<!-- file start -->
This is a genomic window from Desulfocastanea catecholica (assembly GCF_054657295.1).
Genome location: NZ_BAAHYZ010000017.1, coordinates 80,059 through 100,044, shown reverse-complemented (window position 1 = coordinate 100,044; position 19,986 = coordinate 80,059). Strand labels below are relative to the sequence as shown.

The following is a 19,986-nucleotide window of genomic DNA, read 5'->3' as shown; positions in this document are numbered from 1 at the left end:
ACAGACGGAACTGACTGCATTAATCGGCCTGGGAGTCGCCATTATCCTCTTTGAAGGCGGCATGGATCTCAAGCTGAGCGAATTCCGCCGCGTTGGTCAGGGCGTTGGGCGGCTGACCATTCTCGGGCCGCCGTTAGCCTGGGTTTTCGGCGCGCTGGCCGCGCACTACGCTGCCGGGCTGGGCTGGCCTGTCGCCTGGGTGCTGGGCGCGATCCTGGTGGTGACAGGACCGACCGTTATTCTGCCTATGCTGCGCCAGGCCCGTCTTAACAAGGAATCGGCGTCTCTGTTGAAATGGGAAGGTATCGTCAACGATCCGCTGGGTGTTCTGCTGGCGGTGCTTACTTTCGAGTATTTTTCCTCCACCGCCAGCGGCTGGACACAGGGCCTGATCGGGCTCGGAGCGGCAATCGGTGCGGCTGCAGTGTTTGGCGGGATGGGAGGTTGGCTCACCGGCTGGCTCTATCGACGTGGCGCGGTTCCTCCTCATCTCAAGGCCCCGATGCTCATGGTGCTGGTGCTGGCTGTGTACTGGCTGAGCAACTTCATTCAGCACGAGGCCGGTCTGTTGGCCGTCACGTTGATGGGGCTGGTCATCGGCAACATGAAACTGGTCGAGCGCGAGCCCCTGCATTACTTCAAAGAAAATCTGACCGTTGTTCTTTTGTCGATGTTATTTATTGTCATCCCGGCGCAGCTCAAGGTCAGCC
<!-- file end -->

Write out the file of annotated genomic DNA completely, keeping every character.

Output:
This is a genomic window from Desulfocastanea catecholica (assembly GCF_054657295.1).
Genome location: NZ_BAAHYZ010000017.1, coordinates 80,059 through 100,044, shown reverse-complemented (window position 1 = coordinate 100,044; position 19,986 = coordinate 80,059). Strand labels below are relative to the sequence as shown.

The following is a 19,986-nucleotide window of genomic DNA, read 5'->3' as shown; positions in this document are numbered from 1 at the left end:
ACAGACGGAACTGACTGCATTAATCGGCCTGGGAGTCGCCATTATCCTCTTTGAAGGCGGCATGGATCTCAAGCTGAGCGAATTCCGCCGCGTTGGTCAGGGCGTTGGGCGGCTGACCATTCTCGGGCCGCCGTTAGCCTGGGTTTTCGGCGCGCTGGCCGCGCACTACGCTGCCGGGCTGGGCTGGCCTGTCGCCTGGGTGCTGGGCGCGATCCTGGTGGTGACAGGACCGACCGTTATTCTGCCTATGCTGCGCCAGGCCCGTCTTAACAAGGAATCGGCGTCTCTGTTGAAATGGGAAGGTATCGTCAACGATCCGCTGGGTGTTCTGCTGGCGGTGCTTACTTTCGAGTATTTTTCCTCCACCGCCAGCGGCTGGACACAGGGCCTGATCGGGCTCGGAGCGGCAATCGGTGCGGCTGCAGTGTTTGGCGGGATGGGAGGTTGGCTCACCGGCTGGCTCTATCGACGTGGCGCGGTTCCTCCTCATCTCAAGGCCCCGATGCTCATGGTGCTGGTGCTGGCTGTGTACTGGCTGAGCAACTTCATTCAGCACGAGGCCGGTCTGTTGGCCGTCACGTTGATGGGGCTGGTCATCGGCAACATGAAACTGGTCGAGCGCGAGCCCCTGCATTACTTCAAAGAAAATCTGACCGTTGTTCTTTTGTCGATGTTATTTATTGTCATCCCGGCGCAGCTCAAGGTCAGCC